Differential competition with cytotoxic agents: an approach to selectivity in cancer chemotherapy

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Science  30 Nov 1979:
Vol. 206, Issue 4422, pp. 1085-1087
DOI: 10.1126/science.493993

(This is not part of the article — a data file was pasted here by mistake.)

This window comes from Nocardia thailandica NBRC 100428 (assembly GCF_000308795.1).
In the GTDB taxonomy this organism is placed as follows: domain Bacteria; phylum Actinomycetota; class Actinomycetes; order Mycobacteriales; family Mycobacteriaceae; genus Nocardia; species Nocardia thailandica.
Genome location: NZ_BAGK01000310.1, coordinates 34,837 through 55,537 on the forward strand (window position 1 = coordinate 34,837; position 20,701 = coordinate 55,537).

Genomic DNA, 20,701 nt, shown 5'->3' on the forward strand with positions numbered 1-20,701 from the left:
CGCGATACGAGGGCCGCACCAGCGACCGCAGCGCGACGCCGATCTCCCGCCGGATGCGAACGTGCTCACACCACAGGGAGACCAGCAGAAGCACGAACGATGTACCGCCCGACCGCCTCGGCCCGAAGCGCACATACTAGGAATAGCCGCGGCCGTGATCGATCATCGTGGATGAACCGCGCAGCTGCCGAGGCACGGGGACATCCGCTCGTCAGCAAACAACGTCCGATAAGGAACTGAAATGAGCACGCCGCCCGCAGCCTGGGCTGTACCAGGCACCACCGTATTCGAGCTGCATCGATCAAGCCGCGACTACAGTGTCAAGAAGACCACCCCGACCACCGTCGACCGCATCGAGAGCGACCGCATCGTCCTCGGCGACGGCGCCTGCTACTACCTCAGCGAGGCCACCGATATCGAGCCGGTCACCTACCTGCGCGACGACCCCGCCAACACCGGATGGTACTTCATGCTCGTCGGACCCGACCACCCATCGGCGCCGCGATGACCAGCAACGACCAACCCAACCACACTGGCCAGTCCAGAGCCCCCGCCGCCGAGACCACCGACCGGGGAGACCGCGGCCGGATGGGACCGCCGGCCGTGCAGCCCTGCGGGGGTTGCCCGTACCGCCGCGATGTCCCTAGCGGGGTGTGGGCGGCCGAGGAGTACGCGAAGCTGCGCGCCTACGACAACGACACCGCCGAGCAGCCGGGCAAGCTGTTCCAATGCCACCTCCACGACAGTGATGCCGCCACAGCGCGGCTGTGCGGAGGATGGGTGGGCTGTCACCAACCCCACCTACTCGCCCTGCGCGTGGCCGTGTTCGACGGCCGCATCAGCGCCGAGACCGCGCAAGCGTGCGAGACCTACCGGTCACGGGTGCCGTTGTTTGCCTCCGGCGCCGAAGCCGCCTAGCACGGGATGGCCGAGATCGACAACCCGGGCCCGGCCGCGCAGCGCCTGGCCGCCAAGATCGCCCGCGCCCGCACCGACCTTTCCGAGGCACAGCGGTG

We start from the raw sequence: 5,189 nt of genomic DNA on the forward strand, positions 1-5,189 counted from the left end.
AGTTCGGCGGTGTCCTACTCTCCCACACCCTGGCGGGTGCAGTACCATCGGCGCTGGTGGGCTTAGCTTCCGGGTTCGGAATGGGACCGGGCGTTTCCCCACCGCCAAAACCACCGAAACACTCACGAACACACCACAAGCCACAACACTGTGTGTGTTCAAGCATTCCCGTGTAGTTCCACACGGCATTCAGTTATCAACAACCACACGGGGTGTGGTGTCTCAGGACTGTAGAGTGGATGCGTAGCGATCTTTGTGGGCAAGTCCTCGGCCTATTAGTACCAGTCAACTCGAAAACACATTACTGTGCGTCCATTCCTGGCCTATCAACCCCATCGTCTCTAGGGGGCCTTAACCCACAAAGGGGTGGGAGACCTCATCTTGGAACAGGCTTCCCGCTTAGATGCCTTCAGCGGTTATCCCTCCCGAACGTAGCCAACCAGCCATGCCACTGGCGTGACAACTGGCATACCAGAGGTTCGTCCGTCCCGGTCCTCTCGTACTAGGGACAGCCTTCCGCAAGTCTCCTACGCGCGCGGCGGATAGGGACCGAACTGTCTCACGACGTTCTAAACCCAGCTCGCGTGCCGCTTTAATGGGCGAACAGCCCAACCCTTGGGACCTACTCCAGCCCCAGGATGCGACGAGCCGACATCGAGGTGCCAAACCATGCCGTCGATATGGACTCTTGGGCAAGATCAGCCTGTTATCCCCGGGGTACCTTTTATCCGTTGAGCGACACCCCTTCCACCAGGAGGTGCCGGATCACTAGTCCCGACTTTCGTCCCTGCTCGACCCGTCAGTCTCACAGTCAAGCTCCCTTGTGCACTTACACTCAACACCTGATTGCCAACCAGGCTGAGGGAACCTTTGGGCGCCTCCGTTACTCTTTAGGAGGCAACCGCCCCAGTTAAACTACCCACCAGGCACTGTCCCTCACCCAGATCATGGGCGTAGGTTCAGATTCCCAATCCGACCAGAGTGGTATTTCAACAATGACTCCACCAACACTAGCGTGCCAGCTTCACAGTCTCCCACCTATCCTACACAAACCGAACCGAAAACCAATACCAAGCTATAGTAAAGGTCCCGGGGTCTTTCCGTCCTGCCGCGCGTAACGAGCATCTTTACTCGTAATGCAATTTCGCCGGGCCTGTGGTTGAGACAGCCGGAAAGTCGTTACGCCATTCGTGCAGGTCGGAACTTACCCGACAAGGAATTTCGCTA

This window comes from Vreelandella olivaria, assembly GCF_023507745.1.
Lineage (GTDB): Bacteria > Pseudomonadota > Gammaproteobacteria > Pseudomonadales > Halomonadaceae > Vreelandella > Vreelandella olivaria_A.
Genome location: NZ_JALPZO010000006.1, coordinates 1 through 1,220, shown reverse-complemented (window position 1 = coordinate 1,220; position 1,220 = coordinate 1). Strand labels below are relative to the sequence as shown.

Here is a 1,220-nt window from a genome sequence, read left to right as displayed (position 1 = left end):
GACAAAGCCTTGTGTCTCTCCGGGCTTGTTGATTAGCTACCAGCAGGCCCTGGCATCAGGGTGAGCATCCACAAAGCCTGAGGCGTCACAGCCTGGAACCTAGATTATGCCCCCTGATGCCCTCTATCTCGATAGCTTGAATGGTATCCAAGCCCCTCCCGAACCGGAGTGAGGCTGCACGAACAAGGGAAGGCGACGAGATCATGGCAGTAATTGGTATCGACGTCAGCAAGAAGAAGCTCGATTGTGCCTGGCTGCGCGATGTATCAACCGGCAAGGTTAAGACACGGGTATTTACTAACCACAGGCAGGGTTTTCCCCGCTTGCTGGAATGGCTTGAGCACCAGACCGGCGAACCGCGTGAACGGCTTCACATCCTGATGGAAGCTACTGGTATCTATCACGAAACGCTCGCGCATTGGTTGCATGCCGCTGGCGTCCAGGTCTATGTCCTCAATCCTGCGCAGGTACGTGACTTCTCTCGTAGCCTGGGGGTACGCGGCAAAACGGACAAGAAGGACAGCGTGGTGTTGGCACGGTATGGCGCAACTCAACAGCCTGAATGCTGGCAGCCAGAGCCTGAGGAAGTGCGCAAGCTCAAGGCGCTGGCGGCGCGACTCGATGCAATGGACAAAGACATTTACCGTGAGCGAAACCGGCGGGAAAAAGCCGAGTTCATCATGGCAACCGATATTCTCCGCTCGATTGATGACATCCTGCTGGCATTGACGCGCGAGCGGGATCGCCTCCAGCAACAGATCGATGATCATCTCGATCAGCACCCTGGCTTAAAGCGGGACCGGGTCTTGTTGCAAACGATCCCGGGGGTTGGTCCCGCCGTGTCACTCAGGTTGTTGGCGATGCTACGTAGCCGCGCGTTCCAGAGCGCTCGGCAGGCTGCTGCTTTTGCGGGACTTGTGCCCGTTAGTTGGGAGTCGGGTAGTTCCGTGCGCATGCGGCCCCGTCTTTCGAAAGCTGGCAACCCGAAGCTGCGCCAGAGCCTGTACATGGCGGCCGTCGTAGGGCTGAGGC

An approach to increasing the selectivity of cancer chemotherapeutic agents is presented in which noncytotoxic competitive substrates are used to discern the differences in structural requirements for transport of cytotoxic agents between tumor cells and a sensitive host tissue, the hematopoietic precursor cells of the bone marrow. Examples are given for two such systems, one responsible for the transport of nucleosides and another for the transport of amino acids. Cytidine is twice as effective in reducing the toxicity of showdomycin for murine bone marrow cells in culture as it is for murine L1210 leukemia cella. Conversely, homoleucine is twice as effective in reducing the toxicity of melphalan for L1210 cells as it is for bone marrow cells. These observations can serve as a basis for the development of bone marrow protective agents and for the design of cytotoxic agents that may be preferentially transported into tumor cells.